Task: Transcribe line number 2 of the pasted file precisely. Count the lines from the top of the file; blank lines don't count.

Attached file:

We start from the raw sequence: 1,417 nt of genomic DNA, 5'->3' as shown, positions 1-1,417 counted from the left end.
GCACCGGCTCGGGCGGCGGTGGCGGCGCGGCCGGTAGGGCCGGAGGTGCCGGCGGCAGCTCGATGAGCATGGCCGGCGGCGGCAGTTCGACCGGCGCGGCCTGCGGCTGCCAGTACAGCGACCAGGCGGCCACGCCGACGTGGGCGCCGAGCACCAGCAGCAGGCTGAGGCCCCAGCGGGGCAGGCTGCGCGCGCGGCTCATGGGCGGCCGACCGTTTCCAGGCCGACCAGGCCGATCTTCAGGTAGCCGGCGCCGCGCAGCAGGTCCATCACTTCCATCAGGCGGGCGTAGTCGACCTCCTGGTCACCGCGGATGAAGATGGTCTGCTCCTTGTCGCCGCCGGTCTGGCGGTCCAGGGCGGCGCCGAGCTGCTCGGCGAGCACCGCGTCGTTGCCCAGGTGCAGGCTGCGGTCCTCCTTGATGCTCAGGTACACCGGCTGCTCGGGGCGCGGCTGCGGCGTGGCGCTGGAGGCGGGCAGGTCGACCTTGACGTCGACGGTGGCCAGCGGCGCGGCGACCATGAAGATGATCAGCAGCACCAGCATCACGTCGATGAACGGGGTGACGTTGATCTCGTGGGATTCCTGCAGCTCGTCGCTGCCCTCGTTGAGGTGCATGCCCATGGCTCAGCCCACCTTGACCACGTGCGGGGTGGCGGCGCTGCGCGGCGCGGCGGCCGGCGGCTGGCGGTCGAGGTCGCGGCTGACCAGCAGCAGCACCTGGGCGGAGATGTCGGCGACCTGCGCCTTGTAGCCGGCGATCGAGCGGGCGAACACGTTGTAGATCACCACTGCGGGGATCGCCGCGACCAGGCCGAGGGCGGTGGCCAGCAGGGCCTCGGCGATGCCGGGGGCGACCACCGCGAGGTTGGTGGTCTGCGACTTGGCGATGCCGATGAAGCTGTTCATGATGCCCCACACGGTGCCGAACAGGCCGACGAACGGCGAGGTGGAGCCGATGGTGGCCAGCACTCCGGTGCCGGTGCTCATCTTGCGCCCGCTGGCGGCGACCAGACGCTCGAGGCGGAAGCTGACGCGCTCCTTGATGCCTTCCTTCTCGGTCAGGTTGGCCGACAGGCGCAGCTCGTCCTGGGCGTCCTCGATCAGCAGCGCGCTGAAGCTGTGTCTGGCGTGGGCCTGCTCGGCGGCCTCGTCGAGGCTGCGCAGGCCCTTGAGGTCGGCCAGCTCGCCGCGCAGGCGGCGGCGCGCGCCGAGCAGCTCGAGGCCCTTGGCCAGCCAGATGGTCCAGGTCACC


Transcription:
GCACCGGCTCGGGCGGCGGTGGCGGCGCGGCCGGTAGGGCCGGAGGTGCCGGCGGCAGCTCGATGAGCATGGCCGGCGGCGGCAGTTCGACCGGCGCGGCCTGCGGCTGCCAGTACAGCGACCAGGCGGCCACGCCGACGTGGGCGCCGAGCACCAGCAGCAGGCTGAGGCCCCAGCGGGGCAGGCTGCGCGCGCGGCTCATGGGCGGCCGACCGTTTCCAGGCCGACCAGGCCGATCTTCAGGTAGCCGGCGCCGCGCAGCAGGTCCATCACTTCCATCAGGCGGGCGTAGTCGACCTCCTGGTCACCGCGGATGAAGATGGTCTGCTCCTTGTCGCCGCCGGTCTGGCGGTCCAGGGCGGCGCCGAGCTGCTCGGCGAGCACCGCGTCGTTGCCCAGGTGCAGGCTGCGGTCCTCCTTGATGCTCAGGTACACCGGCTGCTCGGGGCGCGGCTGCGGCGTGGCGCTGGAGGCGGGCAGGTCGACCTTGACGTCGACGGTGGCCAGCGGCGCGGCGACCATGAAGATGATCAGCAGCACCAGCATCACGTCGATGAACGGGGTGACGTTGATCTCGTGGGATTCCTGCAGCTCGTCGCTGCCCTCGTTGAGGTGCATGCCCATGGCTCAGCCCACCTTGACCACGTGCGGGGTGGCGGCGCTGCGCGGCGCGGCGGCCGGCGGCTGGCGGTCGAGGTCGCGGCTGACCAGCAGCAGCACCTGGGCGGAGATGTCGGCGACCTGCGCCTTGTAGCCGGCGATCGAGCGGGCGAACACGTTGTAGATCACCACTGCGGGGATCGCCGCGACCAGGCCGAGGGCGGTGGCCAGCAGGGCCTCGGCGATGCCGGGGGCGACCACCGCGAGGTTGGTGGTCTGCGACTTGGCGATGCCGATGAAGCTGTTCATGATGCCCCACACGGTGCCGAACAGGCCGACGAACGGCGAGGTGGAGCCGATGGTGGCCAGCACTCCGGTGCCGGTGCTCATCTTGCGCCCGCTGGCGGCGACCAGACGCTCGAGGCGGAAGCTGACGCGCTCCTTGATGCCTTCCTTCTCGGTCAGGTTGGCCGACAGGCGCAGCTCGTCCTGGGCGTCCTCGATCAGCAGCGCGCTGAAGCTGTGTCTGGCGTGGGCCTGCTCGGCGGCCTCGTCGAGGCTGCGCAGGCCCTTGAGGTCGGCCAGCTCGCCGCGCAGGCGGCGGCGCGCGCCGAGCAGCTCGAGGCCCTTGGCCAGCCAGATGGTCCAGGTCACC